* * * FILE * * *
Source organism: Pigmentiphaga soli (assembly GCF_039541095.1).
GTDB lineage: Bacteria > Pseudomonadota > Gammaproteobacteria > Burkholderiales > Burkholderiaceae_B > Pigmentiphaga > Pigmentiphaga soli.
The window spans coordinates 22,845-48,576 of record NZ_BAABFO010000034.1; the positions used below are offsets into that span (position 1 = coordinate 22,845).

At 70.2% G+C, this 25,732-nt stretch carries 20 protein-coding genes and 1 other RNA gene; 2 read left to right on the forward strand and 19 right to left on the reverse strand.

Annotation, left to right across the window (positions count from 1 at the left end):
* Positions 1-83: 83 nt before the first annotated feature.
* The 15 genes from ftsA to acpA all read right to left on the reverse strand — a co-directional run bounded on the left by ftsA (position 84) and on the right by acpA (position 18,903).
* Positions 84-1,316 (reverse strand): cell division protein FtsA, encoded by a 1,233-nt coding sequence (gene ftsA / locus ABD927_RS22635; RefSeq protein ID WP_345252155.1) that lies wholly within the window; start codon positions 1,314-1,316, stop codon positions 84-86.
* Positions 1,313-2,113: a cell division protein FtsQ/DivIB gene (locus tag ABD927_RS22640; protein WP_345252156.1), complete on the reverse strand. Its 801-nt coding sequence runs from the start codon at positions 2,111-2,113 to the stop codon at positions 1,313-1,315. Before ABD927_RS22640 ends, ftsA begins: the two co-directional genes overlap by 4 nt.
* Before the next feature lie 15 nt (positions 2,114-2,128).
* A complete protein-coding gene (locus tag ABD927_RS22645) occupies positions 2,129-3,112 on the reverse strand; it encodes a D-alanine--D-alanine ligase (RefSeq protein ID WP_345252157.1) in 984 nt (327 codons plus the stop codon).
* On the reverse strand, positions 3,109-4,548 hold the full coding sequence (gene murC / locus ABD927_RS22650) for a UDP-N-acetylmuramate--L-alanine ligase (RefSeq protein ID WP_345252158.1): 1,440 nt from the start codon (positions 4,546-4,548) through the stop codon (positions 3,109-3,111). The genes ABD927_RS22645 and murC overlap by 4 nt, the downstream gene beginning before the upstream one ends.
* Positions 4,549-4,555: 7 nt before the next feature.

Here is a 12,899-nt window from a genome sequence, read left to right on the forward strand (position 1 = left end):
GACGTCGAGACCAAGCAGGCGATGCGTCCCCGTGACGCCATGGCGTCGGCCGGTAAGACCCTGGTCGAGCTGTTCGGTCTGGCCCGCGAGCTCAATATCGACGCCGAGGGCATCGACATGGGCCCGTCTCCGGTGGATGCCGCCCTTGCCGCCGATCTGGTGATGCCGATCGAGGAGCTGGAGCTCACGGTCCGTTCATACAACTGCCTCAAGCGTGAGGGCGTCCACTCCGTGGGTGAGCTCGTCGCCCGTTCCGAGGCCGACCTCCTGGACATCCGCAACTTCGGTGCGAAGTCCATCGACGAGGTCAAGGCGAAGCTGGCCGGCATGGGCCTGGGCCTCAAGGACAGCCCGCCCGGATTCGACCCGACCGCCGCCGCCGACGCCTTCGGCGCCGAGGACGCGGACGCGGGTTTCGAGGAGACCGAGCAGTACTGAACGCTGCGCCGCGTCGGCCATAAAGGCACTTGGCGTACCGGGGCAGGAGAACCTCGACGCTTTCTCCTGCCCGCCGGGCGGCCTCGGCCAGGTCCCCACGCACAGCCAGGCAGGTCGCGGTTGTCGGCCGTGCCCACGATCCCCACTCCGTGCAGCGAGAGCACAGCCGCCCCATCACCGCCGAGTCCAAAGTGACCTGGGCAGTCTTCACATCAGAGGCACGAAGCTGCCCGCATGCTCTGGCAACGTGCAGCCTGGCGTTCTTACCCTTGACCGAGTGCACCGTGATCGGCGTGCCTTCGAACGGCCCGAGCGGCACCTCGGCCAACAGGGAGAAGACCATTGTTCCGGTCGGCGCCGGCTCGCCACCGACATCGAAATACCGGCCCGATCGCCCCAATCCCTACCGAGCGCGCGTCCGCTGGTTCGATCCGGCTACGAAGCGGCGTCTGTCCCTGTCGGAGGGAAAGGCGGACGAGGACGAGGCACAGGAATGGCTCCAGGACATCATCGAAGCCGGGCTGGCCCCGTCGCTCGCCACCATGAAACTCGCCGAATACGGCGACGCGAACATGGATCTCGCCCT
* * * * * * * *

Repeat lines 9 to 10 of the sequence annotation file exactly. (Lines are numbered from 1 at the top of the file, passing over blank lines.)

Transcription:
* Positions 1,313-2,113: a cell division protein FtsQ/DivIB gene (locus tag ABD927_RS22640; protein WP_345252156.1), complete on the reverse strand. Its 801-nt coding sequence runs from the start codon at positions 2,111-2,113 to the stop codon at positions 1,313-1,315. Before ABD927_RS22640 ends, ftsA begins: the two co-directional genes overlap by 4 nt.
* Before the next feature lie 15 nt (positions 2,114-2,128).